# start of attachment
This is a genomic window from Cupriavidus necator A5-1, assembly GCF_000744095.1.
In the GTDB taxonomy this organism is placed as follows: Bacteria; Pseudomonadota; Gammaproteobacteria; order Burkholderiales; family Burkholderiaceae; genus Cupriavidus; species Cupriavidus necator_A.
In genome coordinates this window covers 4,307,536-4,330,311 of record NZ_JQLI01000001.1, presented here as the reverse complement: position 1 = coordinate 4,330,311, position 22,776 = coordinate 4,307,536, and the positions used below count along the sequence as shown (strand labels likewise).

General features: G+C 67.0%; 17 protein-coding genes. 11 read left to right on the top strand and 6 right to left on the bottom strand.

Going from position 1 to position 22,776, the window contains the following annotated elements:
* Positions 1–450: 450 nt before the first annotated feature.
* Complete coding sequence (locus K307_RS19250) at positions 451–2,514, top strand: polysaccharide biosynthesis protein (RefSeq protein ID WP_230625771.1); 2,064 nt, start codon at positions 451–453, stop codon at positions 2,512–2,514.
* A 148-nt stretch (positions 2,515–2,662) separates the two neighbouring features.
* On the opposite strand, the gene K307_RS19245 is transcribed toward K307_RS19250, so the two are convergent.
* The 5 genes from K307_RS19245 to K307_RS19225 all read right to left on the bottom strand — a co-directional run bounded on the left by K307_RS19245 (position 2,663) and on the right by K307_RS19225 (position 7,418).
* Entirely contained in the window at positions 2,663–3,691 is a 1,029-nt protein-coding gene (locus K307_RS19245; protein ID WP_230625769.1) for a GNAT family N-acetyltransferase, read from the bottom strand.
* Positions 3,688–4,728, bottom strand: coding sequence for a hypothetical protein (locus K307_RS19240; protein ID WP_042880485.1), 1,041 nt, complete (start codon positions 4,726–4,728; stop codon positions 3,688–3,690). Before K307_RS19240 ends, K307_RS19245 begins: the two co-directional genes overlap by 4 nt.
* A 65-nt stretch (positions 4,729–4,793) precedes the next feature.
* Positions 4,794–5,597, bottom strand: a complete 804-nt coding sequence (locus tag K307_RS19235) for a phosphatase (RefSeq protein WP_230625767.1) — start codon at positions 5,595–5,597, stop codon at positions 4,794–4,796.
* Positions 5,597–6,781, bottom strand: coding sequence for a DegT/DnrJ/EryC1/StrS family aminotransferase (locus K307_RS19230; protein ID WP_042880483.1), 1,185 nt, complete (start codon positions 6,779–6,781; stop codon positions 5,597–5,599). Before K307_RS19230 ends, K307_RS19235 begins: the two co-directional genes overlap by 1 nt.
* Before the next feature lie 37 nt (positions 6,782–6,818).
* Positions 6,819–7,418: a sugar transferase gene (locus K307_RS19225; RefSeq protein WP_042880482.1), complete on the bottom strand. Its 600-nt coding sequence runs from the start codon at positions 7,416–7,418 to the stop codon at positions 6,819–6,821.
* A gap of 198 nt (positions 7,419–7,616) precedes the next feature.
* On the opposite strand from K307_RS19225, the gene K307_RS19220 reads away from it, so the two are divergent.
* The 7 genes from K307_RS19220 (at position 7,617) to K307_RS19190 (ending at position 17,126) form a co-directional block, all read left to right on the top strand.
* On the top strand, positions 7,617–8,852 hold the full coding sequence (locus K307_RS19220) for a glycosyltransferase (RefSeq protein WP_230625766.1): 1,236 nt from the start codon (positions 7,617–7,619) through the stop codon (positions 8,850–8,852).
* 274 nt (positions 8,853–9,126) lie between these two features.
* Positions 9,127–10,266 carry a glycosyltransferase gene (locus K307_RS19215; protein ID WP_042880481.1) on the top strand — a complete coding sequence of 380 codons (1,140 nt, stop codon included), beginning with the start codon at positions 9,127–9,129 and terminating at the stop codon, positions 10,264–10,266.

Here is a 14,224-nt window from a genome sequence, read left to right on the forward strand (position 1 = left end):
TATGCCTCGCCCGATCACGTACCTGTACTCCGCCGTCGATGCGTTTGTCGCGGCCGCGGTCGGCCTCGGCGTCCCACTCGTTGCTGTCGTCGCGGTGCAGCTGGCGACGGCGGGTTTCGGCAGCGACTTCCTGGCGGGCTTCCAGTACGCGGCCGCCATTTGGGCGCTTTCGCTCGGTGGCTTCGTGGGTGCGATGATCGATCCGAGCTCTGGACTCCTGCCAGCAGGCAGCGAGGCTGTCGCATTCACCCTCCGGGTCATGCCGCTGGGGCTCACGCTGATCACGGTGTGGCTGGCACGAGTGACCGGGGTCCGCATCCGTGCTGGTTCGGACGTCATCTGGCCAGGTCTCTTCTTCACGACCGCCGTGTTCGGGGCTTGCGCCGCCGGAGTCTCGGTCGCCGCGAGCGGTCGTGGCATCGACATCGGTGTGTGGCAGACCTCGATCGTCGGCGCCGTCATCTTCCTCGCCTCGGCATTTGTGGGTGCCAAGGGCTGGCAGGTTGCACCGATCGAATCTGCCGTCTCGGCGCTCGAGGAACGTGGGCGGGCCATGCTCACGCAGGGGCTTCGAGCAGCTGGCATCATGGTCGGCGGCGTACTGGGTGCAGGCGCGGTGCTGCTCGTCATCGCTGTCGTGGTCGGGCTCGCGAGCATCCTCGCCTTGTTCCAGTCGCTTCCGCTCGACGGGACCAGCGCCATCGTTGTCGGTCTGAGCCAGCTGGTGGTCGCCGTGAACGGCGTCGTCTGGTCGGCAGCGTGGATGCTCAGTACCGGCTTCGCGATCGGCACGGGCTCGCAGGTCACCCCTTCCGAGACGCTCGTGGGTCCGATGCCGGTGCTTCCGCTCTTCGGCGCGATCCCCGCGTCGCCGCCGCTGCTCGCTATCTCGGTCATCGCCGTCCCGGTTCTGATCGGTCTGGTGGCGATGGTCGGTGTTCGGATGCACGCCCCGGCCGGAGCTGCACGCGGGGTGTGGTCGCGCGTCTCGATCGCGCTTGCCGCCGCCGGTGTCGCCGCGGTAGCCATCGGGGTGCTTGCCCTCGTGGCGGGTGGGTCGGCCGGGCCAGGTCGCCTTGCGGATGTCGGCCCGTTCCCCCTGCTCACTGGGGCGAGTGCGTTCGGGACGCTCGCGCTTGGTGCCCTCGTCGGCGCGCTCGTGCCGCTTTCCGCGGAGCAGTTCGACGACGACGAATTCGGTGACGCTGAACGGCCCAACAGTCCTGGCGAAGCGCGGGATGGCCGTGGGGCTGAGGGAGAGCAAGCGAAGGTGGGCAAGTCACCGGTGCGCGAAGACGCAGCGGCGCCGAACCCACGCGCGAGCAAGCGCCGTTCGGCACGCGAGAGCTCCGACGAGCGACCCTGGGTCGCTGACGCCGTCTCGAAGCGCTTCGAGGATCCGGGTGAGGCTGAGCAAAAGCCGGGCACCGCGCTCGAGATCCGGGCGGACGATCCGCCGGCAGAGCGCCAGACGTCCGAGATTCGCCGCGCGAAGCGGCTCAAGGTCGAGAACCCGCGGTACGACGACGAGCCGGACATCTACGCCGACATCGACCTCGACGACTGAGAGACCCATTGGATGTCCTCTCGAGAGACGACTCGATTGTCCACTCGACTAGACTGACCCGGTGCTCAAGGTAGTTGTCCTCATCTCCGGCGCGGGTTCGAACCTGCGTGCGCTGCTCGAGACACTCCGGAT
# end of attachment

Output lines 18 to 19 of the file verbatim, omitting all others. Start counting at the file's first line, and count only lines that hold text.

* A gap of 198 nt (positions 7,419–7,616) precedes the next feature.
* On the opposite strand from K307_RS19225, the gene K307_RS19220 reads away from it, so the two are divergent.